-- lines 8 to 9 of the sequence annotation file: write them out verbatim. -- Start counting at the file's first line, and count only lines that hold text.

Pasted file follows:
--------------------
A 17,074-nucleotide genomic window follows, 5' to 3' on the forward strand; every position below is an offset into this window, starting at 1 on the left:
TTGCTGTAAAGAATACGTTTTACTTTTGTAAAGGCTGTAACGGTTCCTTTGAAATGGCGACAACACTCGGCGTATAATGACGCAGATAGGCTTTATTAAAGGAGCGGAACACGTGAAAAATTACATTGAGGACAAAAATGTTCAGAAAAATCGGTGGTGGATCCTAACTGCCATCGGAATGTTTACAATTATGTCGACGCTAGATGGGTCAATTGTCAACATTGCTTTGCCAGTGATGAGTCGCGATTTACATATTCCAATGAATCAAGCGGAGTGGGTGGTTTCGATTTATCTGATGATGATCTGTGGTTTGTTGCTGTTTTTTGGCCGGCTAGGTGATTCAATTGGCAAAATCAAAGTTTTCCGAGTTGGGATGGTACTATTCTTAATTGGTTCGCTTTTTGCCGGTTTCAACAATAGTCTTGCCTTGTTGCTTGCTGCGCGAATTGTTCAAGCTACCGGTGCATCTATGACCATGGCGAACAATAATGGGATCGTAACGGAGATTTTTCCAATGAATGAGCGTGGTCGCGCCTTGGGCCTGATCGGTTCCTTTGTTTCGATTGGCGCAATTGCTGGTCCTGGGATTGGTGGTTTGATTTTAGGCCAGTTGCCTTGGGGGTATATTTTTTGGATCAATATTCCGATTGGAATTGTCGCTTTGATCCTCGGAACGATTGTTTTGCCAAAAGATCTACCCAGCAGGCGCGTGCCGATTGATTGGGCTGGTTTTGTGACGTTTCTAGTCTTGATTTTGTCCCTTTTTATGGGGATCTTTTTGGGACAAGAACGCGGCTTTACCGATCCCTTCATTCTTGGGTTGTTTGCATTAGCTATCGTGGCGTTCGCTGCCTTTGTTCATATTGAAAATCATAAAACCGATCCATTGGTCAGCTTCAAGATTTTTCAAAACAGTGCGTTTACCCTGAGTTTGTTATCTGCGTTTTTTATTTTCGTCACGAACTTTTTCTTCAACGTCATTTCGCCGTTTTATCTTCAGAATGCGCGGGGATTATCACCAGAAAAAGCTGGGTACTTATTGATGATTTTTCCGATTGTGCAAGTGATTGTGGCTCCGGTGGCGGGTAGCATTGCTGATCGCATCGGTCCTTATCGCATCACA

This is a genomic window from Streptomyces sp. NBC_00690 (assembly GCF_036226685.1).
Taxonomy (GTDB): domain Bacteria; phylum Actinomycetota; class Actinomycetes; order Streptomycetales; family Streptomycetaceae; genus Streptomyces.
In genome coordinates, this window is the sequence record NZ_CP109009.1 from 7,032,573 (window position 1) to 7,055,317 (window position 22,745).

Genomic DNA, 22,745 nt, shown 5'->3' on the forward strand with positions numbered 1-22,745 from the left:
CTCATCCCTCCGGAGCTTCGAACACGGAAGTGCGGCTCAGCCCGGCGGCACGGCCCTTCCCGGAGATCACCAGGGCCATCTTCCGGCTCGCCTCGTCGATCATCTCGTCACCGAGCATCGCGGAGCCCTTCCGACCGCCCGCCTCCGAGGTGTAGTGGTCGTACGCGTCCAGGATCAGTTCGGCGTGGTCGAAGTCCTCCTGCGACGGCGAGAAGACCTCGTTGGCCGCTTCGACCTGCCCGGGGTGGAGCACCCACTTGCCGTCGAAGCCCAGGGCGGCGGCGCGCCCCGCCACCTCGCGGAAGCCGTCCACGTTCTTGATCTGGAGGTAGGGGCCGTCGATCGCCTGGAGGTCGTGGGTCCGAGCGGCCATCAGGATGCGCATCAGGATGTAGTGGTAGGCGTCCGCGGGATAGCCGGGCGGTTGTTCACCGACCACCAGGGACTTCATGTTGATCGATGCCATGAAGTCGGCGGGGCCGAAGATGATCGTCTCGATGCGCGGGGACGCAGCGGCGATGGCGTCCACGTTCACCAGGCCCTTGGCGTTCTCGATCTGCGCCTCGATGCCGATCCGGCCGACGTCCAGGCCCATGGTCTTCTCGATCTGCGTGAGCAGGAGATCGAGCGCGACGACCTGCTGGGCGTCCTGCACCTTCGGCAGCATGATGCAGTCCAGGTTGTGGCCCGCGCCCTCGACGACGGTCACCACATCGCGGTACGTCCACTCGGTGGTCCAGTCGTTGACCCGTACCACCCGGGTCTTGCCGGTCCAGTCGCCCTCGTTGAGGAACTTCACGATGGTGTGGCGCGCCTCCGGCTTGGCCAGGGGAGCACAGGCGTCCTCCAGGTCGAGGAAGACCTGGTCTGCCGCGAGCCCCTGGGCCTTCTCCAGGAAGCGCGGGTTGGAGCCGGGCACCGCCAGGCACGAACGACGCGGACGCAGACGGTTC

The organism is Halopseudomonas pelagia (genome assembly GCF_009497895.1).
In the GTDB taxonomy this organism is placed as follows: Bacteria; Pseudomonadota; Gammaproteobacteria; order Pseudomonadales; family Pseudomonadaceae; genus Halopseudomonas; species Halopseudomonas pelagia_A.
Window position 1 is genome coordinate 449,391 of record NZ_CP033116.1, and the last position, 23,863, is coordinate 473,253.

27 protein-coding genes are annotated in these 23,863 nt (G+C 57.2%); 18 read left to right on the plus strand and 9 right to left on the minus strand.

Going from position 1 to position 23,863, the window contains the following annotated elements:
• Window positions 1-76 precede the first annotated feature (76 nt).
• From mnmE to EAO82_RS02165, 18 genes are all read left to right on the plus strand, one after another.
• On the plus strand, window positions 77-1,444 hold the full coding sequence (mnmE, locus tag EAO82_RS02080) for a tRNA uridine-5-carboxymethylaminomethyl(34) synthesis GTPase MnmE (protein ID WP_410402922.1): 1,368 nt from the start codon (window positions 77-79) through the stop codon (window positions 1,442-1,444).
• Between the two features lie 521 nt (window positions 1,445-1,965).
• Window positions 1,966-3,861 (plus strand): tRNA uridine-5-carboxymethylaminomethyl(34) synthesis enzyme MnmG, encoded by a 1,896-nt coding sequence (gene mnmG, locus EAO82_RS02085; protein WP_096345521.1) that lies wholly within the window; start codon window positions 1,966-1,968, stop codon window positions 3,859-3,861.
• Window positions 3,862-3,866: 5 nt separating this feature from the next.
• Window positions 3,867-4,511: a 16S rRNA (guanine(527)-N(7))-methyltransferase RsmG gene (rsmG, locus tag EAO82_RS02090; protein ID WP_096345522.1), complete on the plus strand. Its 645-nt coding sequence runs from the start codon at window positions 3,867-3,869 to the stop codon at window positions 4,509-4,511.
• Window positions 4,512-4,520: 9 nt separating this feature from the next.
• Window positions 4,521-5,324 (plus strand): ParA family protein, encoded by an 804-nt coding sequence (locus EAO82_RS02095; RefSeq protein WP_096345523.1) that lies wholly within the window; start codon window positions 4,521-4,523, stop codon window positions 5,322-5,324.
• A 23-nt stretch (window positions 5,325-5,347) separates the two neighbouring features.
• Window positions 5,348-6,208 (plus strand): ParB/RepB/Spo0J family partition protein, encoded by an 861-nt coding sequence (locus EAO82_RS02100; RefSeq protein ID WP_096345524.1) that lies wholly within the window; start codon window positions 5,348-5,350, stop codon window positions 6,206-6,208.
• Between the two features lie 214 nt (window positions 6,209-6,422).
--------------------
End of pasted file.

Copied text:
The organism is Halopseudomonas pelagia (genome assembly GCF_009497895.1).
In the GTDB taxonomy this organism is placed as follows: Bacteria; Pseudomonadota; Gammaproteobacteria; order Pseudomonadales; family Pseudomonadaceae; genus Halopseudomonas; species Halopseudomonas pelagia_A.